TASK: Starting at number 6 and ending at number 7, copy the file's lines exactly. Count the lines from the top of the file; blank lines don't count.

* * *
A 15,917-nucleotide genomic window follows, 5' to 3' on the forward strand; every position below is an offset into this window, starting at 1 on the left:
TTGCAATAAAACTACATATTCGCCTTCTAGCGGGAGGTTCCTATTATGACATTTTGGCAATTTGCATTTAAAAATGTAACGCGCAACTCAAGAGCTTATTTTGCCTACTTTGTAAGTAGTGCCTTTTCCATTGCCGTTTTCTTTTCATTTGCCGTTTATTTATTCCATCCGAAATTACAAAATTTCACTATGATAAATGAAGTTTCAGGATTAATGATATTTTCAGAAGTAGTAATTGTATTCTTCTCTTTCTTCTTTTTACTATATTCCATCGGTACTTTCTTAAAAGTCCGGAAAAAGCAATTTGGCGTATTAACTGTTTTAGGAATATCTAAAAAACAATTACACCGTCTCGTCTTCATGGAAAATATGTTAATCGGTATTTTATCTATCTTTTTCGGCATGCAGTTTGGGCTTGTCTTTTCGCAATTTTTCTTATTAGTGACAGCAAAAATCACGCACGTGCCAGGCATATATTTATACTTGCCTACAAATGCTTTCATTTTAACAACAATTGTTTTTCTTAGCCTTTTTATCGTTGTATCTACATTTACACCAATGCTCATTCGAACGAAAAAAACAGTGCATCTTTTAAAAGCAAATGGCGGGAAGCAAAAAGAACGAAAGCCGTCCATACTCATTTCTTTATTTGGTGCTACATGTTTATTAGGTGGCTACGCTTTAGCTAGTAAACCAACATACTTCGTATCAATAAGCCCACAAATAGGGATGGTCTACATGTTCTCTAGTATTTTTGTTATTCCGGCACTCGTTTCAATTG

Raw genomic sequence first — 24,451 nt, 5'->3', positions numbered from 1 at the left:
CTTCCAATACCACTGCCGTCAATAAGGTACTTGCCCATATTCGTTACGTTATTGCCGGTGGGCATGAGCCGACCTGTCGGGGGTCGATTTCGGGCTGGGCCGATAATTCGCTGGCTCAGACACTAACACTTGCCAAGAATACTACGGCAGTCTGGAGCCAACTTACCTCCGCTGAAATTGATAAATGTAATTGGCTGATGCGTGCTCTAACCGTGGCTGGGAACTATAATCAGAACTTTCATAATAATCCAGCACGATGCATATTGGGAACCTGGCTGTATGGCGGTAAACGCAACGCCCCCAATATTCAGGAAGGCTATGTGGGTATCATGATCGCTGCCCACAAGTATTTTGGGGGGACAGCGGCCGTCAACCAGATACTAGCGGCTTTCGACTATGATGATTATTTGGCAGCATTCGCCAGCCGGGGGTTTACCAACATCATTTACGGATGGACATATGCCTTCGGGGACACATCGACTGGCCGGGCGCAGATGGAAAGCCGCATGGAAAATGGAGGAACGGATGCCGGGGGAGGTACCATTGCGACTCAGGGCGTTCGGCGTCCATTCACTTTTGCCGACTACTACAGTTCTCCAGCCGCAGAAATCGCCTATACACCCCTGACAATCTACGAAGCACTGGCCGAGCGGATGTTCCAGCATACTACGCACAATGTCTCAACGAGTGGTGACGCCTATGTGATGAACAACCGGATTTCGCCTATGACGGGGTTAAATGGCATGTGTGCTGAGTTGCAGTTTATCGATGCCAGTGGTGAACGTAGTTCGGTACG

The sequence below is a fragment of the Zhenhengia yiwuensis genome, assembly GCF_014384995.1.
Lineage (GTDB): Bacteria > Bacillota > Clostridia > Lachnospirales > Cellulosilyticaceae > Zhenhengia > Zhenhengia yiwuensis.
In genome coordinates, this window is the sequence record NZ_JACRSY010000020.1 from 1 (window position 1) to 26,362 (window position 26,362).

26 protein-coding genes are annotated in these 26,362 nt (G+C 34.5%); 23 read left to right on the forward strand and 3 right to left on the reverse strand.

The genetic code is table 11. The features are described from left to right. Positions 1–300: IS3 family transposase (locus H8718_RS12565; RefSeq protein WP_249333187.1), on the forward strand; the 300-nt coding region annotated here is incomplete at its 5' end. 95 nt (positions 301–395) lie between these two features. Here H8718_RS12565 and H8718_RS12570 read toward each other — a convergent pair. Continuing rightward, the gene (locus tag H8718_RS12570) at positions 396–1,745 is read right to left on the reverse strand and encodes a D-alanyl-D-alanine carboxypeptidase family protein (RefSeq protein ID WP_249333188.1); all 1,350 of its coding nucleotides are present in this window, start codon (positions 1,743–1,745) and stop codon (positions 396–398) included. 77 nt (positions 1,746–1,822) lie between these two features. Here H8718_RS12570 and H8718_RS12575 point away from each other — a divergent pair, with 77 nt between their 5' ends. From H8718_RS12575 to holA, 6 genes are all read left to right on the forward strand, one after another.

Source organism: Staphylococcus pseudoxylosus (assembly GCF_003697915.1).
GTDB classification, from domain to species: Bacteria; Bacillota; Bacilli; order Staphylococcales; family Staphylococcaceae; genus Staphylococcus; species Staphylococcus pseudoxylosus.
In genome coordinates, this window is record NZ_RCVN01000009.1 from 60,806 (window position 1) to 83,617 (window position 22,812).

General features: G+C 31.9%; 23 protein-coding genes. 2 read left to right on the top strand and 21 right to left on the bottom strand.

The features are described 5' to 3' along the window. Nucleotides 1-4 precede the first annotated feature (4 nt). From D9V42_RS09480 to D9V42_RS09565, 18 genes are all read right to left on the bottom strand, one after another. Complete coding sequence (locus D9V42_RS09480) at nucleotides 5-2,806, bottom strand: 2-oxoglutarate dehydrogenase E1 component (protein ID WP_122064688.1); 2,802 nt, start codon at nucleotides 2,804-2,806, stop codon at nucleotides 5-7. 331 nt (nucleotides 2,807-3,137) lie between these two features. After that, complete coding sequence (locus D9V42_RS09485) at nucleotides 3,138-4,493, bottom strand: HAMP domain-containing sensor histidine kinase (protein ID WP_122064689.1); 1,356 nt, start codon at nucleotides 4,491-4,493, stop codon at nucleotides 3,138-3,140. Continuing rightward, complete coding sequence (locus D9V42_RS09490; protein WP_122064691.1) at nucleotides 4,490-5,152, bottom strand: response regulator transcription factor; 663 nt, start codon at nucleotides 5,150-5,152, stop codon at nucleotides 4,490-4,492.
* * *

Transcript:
Lineage (GTDB): Bacteria > Bacillota > Clostridia > Lachnospirales > Cellulosilyticaceae > Zhenhengia > Zhenhengia yiwuensis.
In genome coordinates, this window is the sequence record NZ_JACRSY010000020.1 from 1 (window position 1) to 26,362 (window position 26,362).